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Drying Out With Jesus

How different are evangelical Christian drug-and-alcohol rehabs from their secular cousins? The Fix investigates.

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"The times when you have seen only one set of footprints, is when I carried your
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By Jeff Winkler

06/03/12

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Twelve-Step skeptics scoff at what they view as the unscientific, faith-based approach to substance-abuse treatment, as seen in Alcoholics Anonymous and mainstream rehabs across the country. Evangelical Christian rehab—a growing force in the treatment industry—doubles down on this by doing away with vague notions of a “higher power,” and explicitly prescribing belief in and reliance upon Jesus Christ as the only true road to recovery.

You can see this dynamic in action at Big Creek Ranch Retreat, an evangelical addiction treatment center nestled in the Ozark Mountains near Harriet, Arkansas. “God uses this one,” says Big Creek proprietor Rodney Love, confidently.

Even with his cheerful, singsong Southern cadence, the declaration almost sounds as if Love is vying for bragging rights—as if God himself had a two-bag-a-day habit and came here to clean up.

According to a 2008 report from the National Survey of Substance Abuse Treatment Services (N-SSATS), God actually uses about 527 faith-based rehabs. As for Big Creek Ranch, it looks less like a place to get clean and sober and more like Hunger Games heroine Katniss Everdeen’s summer cottage. The inside is all exposed frames, with walls of stone and timber. Perched in the forefront of the panoramic view is a plaque emblazoned with a Bible verse, from 1 Kings chapter 19: “Go out and stand on the mountain in the presence of the Lord, for the Lord is about to pass by.” While Love expounds on all the good the retreat does for those seeking relief—from various addictions, depression and more—the all-glass wall of the lodge looks out onto high, green hills rubbing gently against the cloudy sky. Somewhere below, the Buffalo River meanders through the valley.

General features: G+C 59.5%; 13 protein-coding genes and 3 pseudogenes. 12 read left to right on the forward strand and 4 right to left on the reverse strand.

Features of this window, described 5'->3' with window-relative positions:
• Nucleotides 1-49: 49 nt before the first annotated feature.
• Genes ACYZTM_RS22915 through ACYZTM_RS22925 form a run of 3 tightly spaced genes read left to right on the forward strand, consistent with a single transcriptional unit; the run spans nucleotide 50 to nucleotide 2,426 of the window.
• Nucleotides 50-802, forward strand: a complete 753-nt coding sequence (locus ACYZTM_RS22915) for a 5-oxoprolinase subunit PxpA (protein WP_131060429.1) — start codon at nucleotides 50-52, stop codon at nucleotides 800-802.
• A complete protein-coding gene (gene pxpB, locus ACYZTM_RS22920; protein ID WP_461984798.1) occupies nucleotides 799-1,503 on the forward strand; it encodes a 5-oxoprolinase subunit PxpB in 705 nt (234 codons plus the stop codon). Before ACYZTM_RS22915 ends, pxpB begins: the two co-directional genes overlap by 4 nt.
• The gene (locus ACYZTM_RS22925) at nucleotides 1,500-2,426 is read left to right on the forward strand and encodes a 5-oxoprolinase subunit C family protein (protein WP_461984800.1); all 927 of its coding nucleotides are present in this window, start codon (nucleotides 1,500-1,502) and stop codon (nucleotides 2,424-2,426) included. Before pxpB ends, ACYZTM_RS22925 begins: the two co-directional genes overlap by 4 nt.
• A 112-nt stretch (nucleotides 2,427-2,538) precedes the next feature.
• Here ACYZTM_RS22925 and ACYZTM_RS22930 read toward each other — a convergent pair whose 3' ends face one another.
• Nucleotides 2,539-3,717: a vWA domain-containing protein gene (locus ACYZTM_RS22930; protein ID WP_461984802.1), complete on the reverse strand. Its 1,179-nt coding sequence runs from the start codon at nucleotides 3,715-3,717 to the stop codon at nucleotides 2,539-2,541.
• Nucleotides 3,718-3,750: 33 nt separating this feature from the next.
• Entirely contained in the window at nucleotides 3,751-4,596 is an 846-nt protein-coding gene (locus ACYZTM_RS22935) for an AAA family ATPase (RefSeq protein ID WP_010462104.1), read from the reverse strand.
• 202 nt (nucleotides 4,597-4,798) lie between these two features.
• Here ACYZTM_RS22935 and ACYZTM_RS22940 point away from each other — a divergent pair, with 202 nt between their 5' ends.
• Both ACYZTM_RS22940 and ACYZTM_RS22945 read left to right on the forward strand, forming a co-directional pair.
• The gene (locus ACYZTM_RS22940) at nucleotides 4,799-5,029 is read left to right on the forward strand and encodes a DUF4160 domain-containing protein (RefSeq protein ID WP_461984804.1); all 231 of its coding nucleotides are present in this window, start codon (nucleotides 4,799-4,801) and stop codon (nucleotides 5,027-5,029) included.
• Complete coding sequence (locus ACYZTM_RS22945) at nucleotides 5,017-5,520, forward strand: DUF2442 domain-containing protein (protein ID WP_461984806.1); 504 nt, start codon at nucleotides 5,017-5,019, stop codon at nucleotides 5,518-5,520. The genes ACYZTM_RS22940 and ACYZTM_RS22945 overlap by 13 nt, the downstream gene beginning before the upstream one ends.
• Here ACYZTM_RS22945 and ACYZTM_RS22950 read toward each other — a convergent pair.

Many evangelical rehabs recognize the “disease model” of addiction, and some utilize the 12 Steps. But their treatment plans offer a more holy approach.

“Here’s what we do here,” grins the ruddy-faced Love, as he goes Old Testament with his analogy. “I describe it as a boil on our skin. You gotta get down in there and lance that boil out. Get rid of that stuff and start the healing process, and that’s what we do here. We don’t want to treat the symptoms, we want to treat the root.”

The root, of course, is faith—an assessment with which AA is more or less in agreement; in the “Big Book” (AA’s Bible, if you will), alcoholism is described as “an illness which only a spiritual experience will conquer.” But Love does not grant, as AA does, that faith in a self-defined higher power will suffice; rather, Love believes that only faith in capital-G God and in Jesus Christ, your personal lord and savior—and de facto sponsor, for that matter—will save you.

Like many other Christian drug and alcohol treatment centers, Big Creek Ranch—which usually hosts about six people for two weeks at a stretch, sometimes longer—is non-denominational, concerned only with bringing people to a recovery that sits firm on the rock of Jesus, rather than any specific Christian sect. Many of these rehabs recognize the “disease model” of addiction, and some utilize the secular 12 Steps, or a version thereof. But their treatment plans tend to offer a more holistic—or, rather, holy—approach.

“I call this holy ground. It’s indescribable what God does here,” says Love, unabashedly. 

During this reporter’s visit, Love enthusiastically invited me to watch a group session that was taking place in the lodge’s main living room. Sitting in wood rocking chairs, the group of kids seemed to range in age from about 16 to 18. A couple of the girls looked exactly like my younger, atheist/agnostic sibling did when she, too, went through group therapy.

The only difference is that these teens don’t seem to be grasping for some tangible idea of a higher power, because “The Word” is already understood to be a central part of their recovery—and in that sense, Love and his treatment program are not alone.

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